Texas, or the lone star state, is the second biggest of all US states (behind Alaska) with all the advantages and disadvantages that it brings. It has a long history of independence and is the second most populous state in the US after California. The question is, is living in Texas right for you? Here we take a look at some of the pros and cons of living in Texas.
Advantages of Living in Texas
1.) So many different ecosystems. Texas is associated with desert and western movies in popular culture, but in reality, the southwestern desert only makes up about ten percent of the Texas land area. The principal settlements and cities are located in former prairies, grasslands, forested areas, or near the coast.
2.) The climate offers something for everyone. The size of the lone star state gives it advantages and disadvantages, but one of the pros is that you can find whatever type of weather you’re looking for. The shoreline offers warmer climes, but if you prefer heat and humidity, the central interior is the right choice.
4.) A diverse economy. Texas is a leader in many industries, such as agriculture, energy, computers, petrochemicals, and electronics. It also has growing interests in aerospace and biomedical sciences.
5.) High levels of employment. The state has some of the areas of highest employment in the country. It offers a lot of employment opportunities: adding 270,000 jobs in 2017. It is one of the leading states in the US when it comes to employment. Plano, Dallas, Austin, and Garland are all frequently cited as some of the best places to live in terms of job opportunities and jobs.
6.) An impressive educational offer. In terms of exam results, pupils studying in Texas (both in public and private education) tend to achieve higher test scores than most other states. In government school reviews, only 1% of schools were classified as ‘requiring improvement.’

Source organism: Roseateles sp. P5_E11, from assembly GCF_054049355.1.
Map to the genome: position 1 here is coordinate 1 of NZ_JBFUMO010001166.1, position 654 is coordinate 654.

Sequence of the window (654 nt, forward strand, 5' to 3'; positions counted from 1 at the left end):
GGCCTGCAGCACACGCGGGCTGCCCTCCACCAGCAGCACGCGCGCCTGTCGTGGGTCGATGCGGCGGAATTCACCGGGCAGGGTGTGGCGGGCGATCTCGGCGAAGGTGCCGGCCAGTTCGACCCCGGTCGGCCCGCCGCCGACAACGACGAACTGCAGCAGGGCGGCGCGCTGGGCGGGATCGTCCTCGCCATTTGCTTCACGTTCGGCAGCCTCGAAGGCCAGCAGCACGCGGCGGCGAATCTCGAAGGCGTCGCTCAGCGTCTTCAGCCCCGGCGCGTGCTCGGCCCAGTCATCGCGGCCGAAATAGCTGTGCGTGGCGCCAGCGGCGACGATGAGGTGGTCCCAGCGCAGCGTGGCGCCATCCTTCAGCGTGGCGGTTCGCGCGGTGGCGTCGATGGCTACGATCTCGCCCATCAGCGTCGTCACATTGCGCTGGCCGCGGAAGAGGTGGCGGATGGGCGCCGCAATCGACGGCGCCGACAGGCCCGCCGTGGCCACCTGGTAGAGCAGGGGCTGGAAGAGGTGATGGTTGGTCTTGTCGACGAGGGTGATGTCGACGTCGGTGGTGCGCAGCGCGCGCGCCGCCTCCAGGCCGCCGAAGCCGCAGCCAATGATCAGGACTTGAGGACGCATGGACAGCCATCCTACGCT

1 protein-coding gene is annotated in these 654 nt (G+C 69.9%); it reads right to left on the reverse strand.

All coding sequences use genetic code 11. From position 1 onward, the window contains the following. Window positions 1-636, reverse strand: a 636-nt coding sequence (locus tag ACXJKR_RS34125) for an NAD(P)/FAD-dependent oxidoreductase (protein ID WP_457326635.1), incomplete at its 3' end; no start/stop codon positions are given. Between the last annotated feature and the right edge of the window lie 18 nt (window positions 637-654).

7.) Tax rates and savings. Texas is one of a few states that collects no state income tax, and while it does have a high sales tax rate to partially compensate for that, the combined total is still a lot less than many other places. Most workers realize that it is possible to save more money in Texas, working the same job as you were in a different state.
8.) The property is pretty affordable. One of the most surprising things is the relatively low cost of land and property in Texas. It’s also pretty easy to do. The lending rules are stringent, which means the Texas property market is somewhat protected from market crashes.
Disadvantages of Living in Texas
1.) Is it just too big? It might sound like a strange thing to say as space to roam is part of the American dream, but is Texas just too big to handle? Interstate travel can be 700+ miles, crossing into different time zones.
2.) Poor quality of life. While the job economy is booming, the overall quality of life ranking places it at 46th out of the 50 states. Perhaps the biggest issue is access and availability of healthcare, with Texas consistently ranking among the worst states for both.
3.) Notorious traffic problems and urban sprawl. As the economy booms and more people arrive in Texas to work, so the cities and metropolitan areas grow, and town planning fails to keep up with traffic overload. The I-35 is the primary North-South interstate, and while it does jam up with traffic, the most significant problem is accidents and collisions. Around ten people die every day using the state’s transportation systems. Over 3,700 died in 2017, with 17,500 others dealing with life-changing injuries.
4.) Higher property tax rates. While it might be easy and relatively cheap to buy, and while Texas might have no state income tax, the property taxes are through the roof. An average household might pay over $3,000 a year just in real estate tax. That’s the fifth-highest of all US states. Next door in Louisiana, it’s about $800 a year.
5.) Scary weather conditions. Thunderstorms are a frequent occurrence in Texas, especially in the East and North. ‘Tornado Alley’ covers the northern section of the state, too. Texas has more tornadoes than any state in the US, with 132 a year on average. In the coastal region, Hurricanes are a big concern too. In 2017, Hurricane Harvey caused extensive damage when making landfall in Rockport, and it lingered inland for a long time, causing massive flooding. It ended up being the most expensive hurricane in US history, surpassing even Hurricane Katrina.
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